November 1, 2010, will be the second anniversary of my solo law practice; before that, 23 years in firms. The change has at the same time been revolutionizing, energizing, anxiety-producing, affirming, challenging, faith-building, faith-challenging and humbling. It has opened up to me a the new world of solo and small-firm attorneys, who exude an enthusiasm for their work noticeably exceeding that which I typically witnessed in firm life. Perhaps it was my projecting my own fears and motivations upon my colleagues, but in firms I sensed the dominant drivers to be production of billable hours and the resulting fees, and recognition both inside and outside the firm. Those outside this mold, those who did what they did as an expression of themselves and their true motivations, were, to my mind, few and far between. True enough, those attorneys who work on their own or in small firms must strive to make enough money, and financial issues are certainly a concern; but the discussions seem to center just as much, if not more, around the substance of the work and better ways to get it done. I’m thinking here specifically of the monthly meetings of the Solo and Small Firm Section of the Cobb County Bar, which I recently joined. It is a very collegial group where common issues are openly discussed among those with the same type practice without regard to competitive advantage. Makes me wonder sometime what my practice would have looked like had I started in a small town, or at least a small firm, instead of what was then a major firm in Atlanta. Looks like by the time I’m done I will have had a good taste of both worlds.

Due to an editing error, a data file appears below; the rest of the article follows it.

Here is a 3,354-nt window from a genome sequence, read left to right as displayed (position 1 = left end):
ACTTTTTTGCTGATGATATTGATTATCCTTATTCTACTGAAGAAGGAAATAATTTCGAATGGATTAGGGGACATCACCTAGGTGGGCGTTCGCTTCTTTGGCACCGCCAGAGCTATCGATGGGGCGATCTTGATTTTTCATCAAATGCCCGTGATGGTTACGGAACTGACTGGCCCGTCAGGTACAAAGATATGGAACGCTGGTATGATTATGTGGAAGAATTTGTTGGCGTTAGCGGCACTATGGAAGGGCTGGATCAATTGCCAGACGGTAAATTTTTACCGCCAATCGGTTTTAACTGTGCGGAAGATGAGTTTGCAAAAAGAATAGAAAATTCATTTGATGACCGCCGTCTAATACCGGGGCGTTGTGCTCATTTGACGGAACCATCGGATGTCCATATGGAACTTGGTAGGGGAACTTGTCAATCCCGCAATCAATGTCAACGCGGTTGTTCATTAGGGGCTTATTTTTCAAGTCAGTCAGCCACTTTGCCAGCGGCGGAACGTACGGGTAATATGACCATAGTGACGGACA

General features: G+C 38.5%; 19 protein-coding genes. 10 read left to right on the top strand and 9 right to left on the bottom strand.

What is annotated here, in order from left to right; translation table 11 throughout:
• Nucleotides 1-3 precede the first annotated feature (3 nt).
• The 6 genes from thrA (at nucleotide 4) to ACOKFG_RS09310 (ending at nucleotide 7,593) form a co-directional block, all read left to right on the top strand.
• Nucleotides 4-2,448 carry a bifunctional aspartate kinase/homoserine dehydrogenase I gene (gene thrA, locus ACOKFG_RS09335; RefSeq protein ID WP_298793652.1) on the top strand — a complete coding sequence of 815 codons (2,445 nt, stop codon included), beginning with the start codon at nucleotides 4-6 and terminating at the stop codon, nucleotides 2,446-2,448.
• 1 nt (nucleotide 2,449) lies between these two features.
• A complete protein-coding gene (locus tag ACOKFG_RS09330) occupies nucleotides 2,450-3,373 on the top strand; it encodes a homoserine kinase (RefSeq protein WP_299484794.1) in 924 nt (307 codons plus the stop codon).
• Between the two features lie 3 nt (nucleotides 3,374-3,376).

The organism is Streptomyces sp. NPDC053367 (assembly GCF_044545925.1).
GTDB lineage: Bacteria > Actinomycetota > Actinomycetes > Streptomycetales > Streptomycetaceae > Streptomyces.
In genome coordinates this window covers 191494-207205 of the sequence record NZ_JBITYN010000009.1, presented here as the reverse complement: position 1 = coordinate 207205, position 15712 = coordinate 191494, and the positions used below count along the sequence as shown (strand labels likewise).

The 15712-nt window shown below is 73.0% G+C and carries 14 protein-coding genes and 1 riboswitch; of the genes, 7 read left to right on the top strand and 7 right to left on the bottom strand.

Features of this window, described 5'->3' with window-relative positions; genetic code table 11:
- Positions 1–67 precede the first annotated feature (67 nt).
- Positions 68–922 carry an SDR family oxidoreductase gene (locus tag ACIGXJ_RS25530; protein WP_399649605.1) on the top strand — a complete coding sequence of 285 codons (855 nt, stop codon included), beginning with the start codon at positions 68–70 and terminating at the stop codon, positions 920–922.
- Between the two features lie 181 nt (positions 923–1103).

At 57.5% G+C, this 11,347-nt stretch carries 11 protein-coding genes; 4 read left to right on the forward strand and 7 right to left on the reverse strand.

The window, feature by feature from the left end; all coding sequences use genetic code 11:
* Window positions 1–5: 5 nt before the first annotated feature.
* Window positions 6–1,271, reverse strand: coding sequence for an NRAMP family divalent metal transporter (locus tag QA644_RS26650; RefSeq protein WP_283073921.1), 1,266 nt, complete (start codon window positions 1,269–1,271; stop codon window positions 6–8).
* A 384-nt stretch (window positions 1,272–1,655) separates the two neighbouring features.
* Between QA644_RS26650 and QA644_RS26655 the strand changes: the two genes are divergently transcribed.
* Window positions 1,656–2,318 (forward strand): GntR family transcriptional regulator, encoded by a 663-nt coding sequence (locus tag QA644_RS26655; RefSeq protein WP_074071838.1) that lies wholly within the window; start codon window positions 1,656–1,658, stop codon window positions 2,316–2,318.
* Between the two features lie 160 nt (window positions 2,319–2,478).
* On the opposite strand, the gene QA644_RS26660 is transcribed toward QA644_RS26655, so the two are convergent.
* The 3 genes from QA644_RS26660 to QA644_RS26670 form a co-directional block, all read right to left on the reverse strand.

Solo practice abhors silos. I found that firms resisted, or simply did not understand, my attempts to expand my practice from real estate transactions into into different disciplines, such as litigation. At issue were financial matters (e.g., a firm typically sees as not cost effective, in terms of hourly rates, an experienced attorney’s basically playing the role of an associate to learn new disciplines) and bureaucratic (e.g., difficult for a firm to think outside its silos). For many of us, solo practice not only allows but demands the dismantling of silos, within the bounds of competence. Here, though, is one area in which I have the solo world superior to the firm world: mentoring, and true camaraderie. For example, I am now doing some litigation, but I would not be able to do it on my own with any level of comfort. Mike Dunn, now of Sedki & Dunn, graciously agreed to play partner to my associate on one matter. He directs and reviews and I do the heavy lifting on drafting and taking care of the requisite filings. He is a patient teacher, and I thank him. I have had the pleasure of working with my cousin Ralph Taylor, who practices with Buckley King in Gainesville. He has been exceedingly gracious and patient with my innumerable questions on a variety of matters. Lisa Harper at CTF Law Offices and her husband John Swann guided me through my early efforts to work through some garnishment issues. Diane Baker and Laura Fawcett at Baker & Stalzer in Roswell have guided me in various will and estate matters. Stephen Camp, my notes editor at Georgia Law Review, a colleague at Hansell & Post and now a fellow “soloer”, walks me through corporate matters and has co-counseled with me on the more substantive matters. There are others, and to all of them I am grateful. Large firms, in my experience, largely give lip-service to mentoring. These people do it, and their examples encourage me to give willingly of my time.